2019 NASIG Pre-Conferences – June 4-5, 2019

Register now for the 2019 NASIG Pre-Conferences!
June 4-5, 2019
1/2-Day – Member & Non-member $100
1-Day – Member & Non-member $200

Please log in to your NASIG account to receive the member rate. Not a member? Join now!

DAY 1 June 4, 2019

Text Mining 101

6/4/2019, 8 am – 5 pm
30 spaces
Dr. Sarah Sutton, Emporia State University School of Library and Information Science

Supporting text mining research requires an understanding of the process of text mining in order for librarians to assist researchers to use library resources as sources text mining data, to license electronic resources in way that makes provisions for such uses, and to manage and/or provide access to text mining tools among other activities. Because text mining is a relatively new method for research, few librarians have had an introduction to and/or training needed to accomplish these tasks. In this pre-conference workshop I will introduce participants to the basics of text-mining including defining terms, identifying library resources that may serve as data sources for text mining, and introducing the tools and processes used for text mining, for instance the Hathi Trust’s Text Analysis Algorithms and Python scripting.

Library Leadership Your Way
6/4/2019, 1-5 pm
30 spaces
Dr. Jason Martin, Middle Tennessee State University

This pre-conference is intended to be a practical guide for anyone interested in library leadership. Attendees will learn about leadership, become better leaders, and develop their own leadership practices. This pre-conference will allow attendees to engage with the subject of leadership in a meaningful way, by thinking and reflecting on various ideas of leadership and how they might use those ideas in their leadership lives. The point of this pre-conference is not to explain how to lead, but for attendees to discover why they want to lead, how they can best lead, and what their unique leadership practice looks like. Attendees will be asked to think about what leadership means to them, learn overall principles of how to effectively lead themselves and others, be exposed to major leadership theories and philosophies, and finally to revisit their initial ideas about leadership. By the end of the pre-conference, attendees will have developed their own definition of and approach to leadership, understand the basics of major leadership theories and philosophies, and have a leadership practice and plan in place they can use in their everyday leadership lives. This pre-conference is intended for library leaders at all levels – from department head to dean/director, for librarians interested in becoming library leaders, and for informal library leaders as well.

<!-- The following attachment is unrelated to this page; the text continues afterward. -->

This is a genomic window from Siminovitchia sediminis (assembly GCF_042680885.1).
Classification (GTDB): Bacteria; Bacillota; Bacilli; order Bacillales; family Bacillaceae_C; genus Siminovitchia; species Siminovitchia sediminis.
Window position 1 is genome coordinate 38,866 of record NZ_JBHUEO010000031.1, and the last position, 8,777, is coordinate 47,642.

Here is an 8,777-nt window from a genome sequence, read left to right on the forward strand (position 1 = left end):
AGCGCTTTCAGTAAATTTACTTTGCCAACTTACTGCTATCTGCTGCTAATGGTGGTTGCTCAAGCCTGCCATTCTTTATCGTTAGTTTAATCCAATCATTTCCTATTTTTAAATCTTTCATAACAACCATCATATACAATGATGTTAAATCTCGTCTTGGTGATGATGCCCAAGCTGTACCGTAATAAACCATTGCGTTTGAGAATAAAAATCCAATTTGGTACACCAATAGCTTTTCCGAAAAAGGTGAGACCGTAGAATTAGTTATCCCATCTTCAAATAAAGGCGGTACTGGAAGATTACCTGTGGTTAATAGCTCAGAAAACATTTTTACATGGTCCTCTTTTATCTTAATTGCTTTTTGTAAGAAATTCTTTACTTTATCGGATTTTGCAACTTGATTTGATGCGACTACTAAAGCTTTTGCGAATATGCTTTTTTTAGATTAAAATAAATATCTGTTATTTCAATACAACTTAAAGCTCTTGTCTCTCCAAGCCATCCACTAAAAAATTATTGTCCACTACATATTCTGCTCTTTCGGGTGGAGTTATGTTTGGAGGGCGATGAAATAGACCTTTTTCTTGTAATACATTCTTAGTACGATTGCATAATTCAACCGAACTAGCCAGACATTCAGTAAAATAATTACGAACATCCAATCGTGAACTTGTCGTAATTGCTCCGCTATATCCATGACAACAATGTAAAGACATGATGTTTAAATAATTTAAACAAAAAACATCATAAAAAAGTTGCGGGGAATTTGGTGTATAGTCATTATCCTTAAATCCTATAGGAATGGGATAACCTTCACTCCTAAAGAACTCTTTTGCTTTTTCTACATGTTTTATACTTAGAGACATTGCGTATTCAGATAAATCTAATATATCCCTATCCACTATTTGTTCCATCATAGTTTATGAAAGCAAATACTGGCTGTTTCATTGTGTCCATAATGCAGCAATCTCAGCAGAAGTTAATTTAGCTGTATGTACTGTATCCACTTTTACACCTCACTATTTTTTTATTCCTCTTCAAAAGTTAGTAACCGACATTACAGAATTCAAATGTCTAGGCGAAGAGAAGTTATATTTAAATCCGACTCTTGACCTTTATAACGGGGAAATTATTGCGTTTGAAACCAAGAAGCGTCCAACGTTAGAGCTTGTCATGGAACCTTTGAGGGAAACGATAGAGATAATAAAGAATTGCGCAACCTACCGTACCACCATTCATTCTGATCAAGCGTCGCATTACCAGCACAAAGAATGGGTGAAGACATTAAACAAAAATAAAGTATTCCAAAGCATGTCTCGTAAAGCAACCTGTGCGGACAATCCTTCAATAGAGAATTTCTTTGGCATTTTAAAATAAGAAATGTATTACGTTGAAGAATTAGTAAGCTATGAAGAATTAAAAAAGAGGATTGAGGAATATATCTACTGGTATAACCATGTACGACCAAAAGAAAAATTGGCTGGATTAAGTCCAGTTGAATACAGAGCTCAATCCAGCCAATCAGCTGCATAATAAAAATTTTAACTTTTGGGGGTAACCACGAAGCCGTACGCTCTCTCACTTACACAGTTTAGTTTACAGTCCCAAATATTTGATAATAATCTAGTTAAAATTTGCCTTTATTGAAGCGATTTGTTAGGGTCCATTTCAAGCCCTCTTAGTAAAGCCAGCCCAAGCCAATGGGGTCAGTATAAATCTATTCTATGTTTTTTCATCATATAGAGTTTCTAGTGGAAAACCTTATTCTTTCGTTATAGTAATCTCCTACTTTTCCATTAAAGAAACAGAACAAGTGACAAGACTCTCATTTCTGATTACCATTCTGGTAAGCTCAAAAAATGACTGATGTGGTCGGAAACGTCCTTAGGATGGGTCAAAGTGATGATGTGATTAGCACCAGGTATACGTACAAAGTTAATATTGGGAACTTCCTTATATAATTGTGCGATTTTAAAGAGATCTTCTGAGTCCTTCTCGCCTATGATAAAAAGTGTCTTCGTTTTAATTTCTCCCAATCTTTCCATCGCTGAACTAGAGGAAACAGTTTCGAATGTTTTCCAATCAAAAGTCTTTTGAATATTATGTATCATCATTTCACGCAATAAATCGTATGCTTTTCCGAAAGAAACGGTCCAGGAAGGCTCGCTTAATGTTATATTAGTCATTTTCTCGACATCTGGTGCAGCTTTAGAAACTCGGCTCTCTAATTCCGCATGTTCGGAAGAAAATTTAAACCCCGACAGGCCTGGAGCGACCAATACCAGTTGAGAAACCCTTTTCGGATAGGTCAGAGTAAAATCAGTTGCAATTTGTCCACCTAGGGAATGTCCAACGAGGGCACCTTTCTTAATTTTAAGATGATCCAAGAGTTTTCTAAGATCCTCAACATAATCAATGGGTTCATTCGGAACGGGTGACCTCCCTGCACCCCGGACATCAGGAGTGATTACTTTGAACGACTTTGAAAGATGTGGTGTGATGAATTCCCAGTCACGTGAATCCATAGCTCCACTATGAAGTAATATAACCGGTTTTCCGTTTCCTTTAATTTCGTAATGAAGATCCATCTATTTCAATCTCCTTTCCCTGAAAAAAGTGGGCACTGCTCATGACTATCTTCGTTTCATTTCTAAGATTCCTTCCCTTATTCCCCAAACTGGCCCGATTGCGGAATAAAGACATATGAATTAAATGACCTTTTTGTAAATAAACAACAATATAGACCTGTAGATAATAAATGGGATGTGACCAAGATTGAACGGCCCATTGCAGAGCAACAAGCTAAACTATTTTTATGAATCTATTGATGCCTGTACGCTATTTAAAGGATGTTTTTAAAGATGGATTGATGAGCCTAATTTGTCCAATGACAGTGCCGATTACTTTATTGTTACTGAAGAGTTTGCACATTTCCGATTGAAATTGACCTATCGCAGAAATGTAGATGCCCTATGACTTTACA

DAY 2 June 5, 2019

Contract Construction: Creating an Effective Licensing Toolkit in an Academic Library Setting
6/5/2019, 8 am-12 pm
30 spaces
Stephanie Hess, Binghamton University
Megan Kilb, University of North Carolina, Chapel Hill

This session will offer a blueprint for crafting a clear picture of licensing priorities for your library and home institution and for developing an orderly negotiation process to ensure each agreement is properly reviewed and handled. Beginning with a brief overview of standard licensing terms for e-resources, we will discuss how to draw up your own checklists and draft legal provisions customized to successfully fulfill the information needs of your library’s users, while adhering to your institution’s local legal requirements. We will also identify practical methods for reviewing contracts to identify the issues in clauses that are most often challenging or problematic.

BIBFRAME Basics: A Crash Course
6/5/2019, 8 am-12 pm
30 spaces
Dennis Christman, Duke University

Interested in learning about BIBFRAME and how it works? This workshop will go over the basics of what BIBFRAME is, how it was developed, and ongoing BIBFRAME initiatives; then cover the underlying technologies in just enough detail to really understand how BIBFRAME works differently from what we do today, including graph data structures, ontologies, and RDF. Finally, we’ll look at the Library of Congress developed BIBFRAME editor and get some hands-on practice creating and editing a variety of resources. Attendees should plan on bringing a laptop to get the most of their experience.

The Future of Scholarly Communications
6/5/2019, 1-5 pm
30 spaces
Lisa Hinchliffe, University of Illinois, Urbana-Champaign

Structured as an interactive workshop, this pre-conference will explore possible futures of scholarly communications and publishing and implications for access, collections, and preservation. Drawing on trends analysis and potential scenarios that have been developed by publishers, library associations, etc., participants will explore what may be possible, plausible, feasible, and/or desirable as well as what seems impossible about these futures. Though no conclusions will be reached about “the future” of scholarly communications, this exploration of “the futures” of scholarly communications will enable participants to think critically and creatively about their organizations, the impact of change and trends, and strategic positioning going forward.

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